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Sir James Taylor – 1st July 1937 to 17th Feb 1943
Sir James Braid Taylor held the positions of Deputy Controller, later as Controller of the Currency and secretary in the Finance Department before becoming the second governer.
He was known to be closely associated with the preparation and piloting of the Reserve Bank of India Bill also the decision to break away from silver currency to fiat money.
Sir C D Deshmukh – 11th Aug 1943 to 30th June 1949
Chintaman Dwarkanath Deshmukh was the First Indian Governor of RBI. He was also a member of the Indian Civil Service. As per the information on RBI’s website “During his tenure as Governor, he represented India at the Bretton Woods negotiations in 1944, saw the transition to Independence and the partition of the country and the division of the assets and liabilities of the Reserve Bank between India and Pakistan.”
Sir Benegal Rama Rau – 1st July 1949 to 14th Jan 1957
Sir Benegal Rama Rau is known to be the longest serving Governor of the Bank. He also served as the Indian Ambassador to the United States.
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K G Ambegaonkar – 14th Jan 1957 to 28th Feb 1957
Before being appointed as Governor K G Ambegaonkar served as Finance Secretary and was also a member of the Indian Civil Services. He is known to have forged closer connections amongst many agricultural enterprises and RBI’s operations. KG Ambegaonkar did not sign any banknotes.
H V R Iengar – 1st March 1957 to 28th Feb 1962
H V R Iengar also served as the Chairman of the State Bank of India for a brief period before being appointed as the Governor of the Reserve Bank. During his tenure deposit Insurance for bank deposits was introduced in 1962 which made India as one of the earliest countries to experiment with Deposit Insurance. In aspect of monetary policy, the variable cash reserve ratio was used for the first time as were the selective credit controls.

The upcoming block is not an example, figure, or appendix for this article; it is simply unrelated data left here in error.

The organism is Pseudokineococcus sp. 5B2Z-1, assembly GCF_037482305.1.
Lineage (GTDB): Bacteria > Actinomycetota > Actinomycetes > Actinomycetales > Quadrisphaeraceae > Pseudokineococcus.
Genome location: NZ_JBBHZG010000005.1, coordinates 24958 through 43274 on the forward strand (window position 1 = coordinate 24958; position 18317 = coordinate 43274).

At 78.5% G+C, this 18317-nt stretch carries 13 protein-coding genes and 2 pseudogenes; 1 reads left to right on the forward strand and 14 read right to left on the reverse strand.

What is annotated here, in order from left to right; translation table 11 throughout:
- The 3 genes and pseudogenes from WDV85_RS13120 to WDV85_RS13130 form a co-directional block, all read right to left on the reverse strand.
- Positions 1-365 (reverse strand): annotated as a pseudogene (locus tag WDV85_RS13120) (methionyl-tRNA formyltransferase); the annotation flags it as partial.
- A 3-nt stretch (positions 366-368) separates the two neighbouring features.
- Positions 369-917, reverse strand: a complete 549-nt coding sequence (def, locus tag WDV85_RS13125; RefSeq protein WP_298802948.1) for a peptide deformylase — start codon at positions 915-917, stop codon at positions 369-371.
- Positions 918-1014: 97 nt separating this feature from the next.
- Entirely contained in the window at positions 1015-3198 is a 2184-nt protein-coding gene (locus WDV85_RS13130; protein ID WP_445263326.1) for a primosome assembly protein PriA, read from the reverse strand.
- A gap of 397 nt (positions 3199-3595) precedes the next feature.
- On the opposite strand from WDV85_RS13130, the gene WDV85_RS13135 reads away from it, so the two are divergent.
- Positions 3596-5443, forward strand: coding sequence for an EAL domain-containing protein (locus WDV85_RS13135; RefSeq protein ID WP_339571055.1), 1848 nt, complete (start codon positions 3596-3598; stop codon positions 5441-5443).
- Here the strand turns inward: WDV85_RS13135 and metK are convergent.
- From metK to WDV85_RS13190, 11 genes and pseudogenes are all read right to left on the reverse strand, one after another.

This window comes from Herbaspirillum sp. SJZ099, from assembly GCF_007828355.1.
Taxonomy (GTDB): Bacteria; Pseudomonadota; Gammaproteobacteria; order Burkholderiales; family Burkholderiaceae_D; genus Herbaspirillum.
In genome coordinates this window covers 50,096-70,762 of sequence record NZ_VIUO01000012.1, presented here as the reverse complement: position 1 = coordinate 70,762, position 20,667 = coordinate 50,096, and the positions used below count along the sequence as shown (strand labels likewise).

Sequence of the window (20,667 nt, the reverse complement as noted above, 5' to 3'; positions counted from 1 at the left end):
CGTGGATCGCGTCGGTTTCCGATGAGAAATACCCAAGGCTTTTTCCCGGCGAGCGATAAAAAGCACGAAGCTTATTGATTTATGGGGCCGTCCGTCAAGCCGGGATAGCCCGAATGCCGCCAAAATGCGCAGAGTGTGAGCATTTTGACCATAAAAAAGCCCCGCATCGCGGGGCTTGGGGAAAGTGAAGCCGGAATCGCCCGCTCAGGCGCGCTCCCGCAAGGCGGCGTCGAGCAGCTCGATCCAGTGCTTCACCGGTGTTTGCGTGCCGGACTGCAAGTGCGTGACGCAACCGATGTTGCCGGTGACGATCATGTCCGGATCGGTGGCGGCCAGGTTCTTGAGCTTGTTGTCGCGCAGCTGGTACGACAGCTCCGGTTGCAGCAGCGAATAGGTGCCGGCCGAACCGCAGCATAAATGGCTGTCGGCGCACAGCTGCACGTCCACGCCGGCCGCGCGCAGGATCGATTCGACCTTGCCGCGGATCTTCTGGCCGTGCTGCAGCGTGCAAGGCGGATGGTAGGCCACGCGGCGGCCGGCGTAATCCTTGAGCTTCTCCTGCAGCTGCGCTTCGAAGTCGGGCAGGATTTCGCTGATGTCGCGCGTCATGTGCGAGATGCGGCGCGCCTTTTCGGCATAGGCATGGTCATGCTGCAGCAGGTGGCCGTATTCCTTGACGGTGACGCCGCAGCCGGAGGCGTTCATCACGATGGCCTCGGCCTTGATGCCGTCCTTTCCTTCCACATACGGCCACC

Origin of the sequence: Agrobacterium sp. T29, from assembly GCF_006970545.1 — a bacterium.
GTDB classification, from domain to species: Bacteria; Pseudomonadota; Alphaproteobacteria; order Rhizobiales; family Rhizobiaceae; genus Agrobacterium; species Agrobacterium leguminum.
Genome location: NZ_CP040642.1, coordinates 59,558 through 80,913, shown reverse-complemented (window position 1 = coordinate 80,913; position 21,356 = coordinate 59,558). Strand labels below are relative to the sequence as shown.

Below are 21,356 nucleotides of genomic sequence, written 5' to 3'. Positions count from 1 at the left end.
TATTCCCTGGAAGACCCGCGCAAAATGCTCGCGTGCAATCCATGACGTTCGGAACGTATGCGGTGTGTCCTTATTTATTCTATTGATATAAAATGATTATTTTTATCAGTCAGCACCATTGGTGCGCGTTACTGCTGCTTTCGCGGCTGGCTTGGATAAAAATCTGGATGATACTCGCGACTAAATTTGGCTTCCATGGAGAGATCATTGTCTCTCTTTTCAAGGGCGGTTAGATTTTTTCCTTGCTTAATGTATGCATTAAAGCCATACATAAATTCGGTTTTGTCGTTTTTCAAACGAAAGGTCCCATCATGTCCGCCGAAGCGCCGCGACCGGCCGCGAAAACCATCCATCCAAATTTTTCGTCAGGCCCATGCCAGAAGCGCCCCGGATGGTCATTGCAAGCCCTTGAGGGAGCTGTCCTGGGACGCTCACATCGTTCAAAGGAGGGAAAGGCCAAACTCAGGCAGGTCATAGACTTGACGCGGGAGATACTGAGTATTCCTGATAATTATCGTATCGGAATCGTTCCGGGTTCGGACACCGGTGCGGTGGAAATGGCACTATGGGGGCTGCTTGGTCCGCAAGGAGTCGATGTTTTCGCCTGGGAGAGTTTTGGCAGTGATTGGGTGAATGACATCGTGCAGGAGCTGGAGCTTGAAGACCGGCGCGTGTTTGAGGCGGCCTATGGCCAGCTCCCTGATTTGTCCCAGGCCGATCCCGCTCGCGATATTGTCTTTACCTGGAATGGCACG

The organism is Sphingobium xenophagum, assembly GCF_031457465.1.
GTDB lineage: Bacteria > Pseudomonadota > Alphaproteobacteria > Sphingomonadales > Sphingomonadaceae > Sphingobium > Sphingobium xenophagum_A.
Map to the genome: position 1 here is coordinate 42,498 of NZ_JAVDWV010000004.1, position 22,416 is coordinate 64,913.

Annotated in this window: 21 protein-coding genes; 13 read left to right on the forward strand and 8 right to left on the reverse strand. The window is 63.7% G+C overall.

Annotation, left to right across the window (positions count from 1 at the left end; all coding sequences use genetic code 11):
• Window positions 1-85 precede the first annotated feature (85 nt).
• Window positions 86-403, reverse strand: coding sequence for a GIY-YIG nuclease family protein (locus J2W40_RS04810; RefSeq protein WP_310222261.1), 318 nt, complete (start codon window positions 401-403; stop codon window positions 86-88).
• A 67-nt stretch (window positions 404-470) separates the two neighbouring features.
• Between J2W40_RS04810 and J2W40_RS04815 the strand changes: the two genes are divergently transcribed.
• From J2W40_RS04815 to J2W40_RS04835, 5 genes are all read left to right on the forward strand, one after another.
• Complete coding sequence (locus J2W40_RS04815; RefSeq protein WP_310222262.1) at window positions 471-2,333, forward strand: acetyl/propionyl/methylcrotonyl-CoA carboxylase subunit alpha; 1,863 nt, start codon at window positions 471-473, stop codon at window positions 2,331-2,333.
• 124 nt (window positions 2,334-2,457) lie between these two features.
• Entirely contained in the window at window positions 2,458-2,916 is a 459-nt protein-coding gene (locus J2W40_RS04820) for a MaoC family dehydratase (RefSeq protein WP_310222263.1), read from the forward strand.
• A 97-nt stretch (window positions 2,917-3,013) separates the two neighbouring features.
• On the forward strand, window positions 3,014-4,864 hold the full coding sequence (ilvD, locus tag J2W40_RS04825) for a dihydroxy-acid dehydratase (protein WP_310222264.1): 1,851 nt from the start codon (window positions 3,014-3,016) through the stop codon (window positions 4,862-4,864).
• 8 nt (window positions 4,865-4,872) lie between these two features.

P C Bhattacharya – 1st March 1962 to 30th Sept 1967
He was a member of the Indian Audit and Account Service, served as Secretary- Finance Ministry. He was also later appointed as Chairman of the State Bank of India. After serving in these roles he became the Governor of RBI. Some of the developments that took place in his tenure included the introduction of the Credit Authorisation Scheme as an instrument of Credit Regulation, the devaluation of the Rupee in 1966, with a package of measures including import liberalization and elimination of export subsidies.
L K Jha – 1st July 1967 to 3rd May 1970
L K Jha before becoming the Governor of RBI was Secretary to the Prime Minister. In his tenure social controls over commercial banks were introduced. 14 major commercial banks were nationalised in 1969, a step which did not have the endorsement of the Reserve Bank.